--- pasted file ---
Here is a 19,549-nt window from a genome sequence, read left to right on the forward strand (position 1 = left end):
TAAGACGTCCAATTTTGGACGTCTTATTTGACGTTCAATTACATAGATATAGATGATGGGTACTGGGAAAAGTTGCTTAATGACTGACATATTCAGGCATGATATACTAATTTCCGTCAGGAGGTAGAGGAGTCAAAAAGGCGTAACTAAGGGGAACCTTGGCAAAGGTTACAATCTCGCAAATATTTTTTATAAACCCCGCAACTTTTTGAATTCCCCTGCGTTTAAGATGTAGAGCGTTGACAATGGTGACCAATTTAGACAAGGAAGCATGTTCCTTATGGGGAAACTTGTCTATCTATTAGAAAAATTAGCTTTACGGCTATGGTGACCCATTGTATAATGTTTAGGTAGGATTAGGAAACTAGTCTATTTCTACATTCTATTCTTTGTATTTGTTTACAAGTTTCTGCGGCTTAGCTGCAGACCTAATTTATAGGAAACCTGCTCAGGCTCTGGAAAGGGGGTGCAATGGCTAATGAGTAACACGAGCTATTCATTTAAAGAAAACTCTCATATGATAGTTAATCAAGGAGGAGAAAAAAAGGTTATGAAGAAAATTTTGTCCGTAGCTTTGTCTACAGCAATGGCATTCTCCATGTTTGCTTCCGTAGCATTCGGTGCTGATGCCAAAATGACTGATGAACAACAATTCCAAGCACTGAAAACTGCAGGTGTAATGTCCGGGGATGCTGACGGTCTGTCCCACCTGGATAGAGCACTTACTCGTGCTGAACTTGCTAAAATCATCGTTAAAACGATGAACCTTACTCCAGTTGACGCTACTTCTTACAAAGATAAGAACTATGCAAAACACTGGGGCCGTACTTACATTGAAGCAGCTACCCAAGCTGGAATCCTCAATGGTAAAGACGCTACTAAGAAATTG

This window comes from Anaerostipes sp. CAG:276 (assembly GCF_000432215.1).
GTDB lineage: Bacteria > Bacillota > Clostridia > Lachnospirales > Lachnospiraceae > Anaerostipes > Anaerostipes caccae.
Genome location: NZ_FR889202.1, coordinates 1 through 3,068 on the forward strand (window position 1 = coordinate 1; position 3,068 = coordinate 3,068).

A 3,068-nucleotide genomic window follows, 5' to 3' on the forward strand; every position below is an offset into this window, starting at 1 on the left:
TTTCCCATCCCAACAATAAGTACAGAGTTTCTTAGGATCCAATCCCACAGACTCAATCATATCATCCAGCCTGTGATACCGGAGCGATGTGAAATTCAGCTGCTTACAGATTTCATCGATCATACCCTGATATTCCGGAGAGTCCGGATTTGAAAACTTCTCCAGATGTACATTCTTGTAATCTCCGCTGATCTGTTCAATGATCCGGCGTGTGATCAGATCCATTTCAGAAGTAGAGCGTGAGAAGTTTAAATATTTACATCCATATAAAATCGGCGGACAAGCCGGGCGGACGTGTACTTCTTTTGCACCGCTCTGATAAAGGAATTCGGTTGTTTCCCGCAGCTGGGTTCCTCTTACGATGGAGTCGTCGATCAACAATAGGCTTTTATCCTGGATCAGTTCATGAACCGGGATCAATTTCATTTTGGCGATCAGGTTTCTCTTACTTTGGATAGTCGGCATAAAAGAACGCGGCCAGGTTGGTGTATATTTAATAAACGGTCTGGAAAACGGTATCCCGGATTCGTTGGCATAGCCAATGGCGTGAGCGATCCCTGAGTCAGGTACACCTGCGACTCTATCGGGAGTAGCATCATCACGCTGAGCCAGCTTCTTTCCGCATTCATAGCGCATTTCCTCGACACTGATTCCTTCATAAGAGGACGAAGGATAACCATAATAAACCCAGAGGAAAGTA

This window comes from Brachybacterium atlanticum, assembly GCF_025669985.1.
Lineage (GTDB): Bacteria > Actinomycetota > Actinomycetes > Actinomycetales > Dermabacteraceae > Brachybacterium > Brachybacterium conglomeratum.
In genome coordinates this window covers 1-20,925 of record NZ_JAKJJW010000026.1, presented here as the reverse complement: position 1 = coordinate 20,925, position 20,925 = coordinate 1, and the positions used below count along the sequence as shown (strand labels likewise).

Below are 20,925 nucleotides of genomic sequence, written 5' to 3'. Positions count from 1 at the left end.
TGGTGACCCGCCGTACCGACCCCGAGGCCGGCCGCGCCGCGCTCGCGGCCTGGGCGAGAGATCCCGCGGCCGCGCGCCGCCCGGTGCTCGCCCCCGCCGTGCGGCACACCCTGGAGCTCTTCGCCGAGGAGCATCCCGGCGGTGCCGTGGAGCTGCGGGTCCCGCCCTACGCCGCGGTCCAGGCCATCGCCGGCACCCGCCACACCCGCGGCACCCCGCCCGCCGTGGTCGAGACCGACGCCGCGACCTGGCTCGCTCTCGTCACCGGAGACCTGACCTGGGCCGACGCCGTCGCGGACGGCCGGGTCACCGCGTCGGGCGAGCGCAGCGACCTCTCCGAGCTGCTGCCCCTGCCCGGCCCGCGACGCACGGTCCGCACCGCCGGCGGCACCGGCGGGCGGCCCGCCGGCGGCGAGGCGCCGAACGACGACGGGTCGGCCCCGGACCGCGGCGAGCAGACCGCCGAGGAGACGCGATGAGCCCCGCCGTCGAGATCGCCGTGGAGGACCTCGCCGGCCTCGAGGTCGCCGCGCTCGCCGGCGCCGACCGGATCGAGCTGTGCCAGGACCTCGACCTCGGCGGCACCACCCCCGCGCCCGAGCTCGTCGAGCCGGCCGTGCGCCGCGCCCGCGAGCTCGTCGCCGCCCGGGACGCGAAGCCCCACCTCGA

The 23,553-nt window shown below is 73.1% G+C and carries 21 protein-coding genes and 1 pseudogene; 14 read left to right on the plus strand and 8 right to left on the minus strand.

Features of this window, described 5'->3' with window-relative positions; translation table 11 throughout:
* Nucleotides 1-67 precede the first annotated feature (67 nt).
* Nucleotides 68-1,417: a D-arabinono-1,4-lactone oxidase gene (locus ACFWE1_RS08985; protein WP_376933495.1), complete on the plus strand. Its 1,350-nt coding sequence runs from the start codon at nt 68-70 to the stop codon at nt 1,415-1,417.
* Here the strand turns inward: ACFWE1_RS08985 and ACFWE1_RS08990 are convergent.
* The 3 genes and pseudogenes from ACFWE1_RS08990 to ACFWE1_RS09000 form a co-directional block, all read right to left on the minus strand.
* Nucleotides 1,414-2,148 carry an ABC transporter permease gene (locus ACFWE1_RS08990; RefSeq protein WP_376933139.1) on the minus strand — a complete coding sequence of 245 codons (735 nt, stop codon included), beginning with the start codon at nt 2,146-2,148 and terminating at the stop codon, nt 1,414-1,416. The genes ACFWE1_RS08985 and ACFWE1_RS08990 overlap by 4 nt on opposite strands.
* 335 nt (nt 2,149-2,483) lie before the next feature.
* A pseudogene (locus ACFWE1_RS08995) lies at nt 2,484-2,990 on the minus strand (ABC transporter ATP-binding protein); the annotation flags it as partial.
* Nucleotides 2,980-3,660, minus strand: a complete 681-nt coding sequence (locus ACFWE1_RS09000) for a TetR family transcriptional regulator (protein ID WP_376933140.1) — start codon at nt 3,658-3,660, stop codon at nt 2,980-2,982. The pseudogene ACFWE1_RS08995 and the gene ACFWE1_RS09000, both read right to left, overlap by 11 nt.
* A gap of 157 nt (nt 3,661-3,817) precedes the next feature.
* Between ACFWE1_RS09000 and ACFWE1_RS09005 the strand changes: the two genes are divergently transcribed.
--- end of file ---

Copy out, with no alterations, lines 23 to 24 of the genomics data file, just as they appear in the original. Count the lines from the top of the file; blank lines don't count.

* A gap of 157 nt (nt 3,661-3,817) precedes the next feature.
* Between ACFWE1_RS09000 and ACFWE1_RS09005 the strand changes: the two genes are divergently transcribed.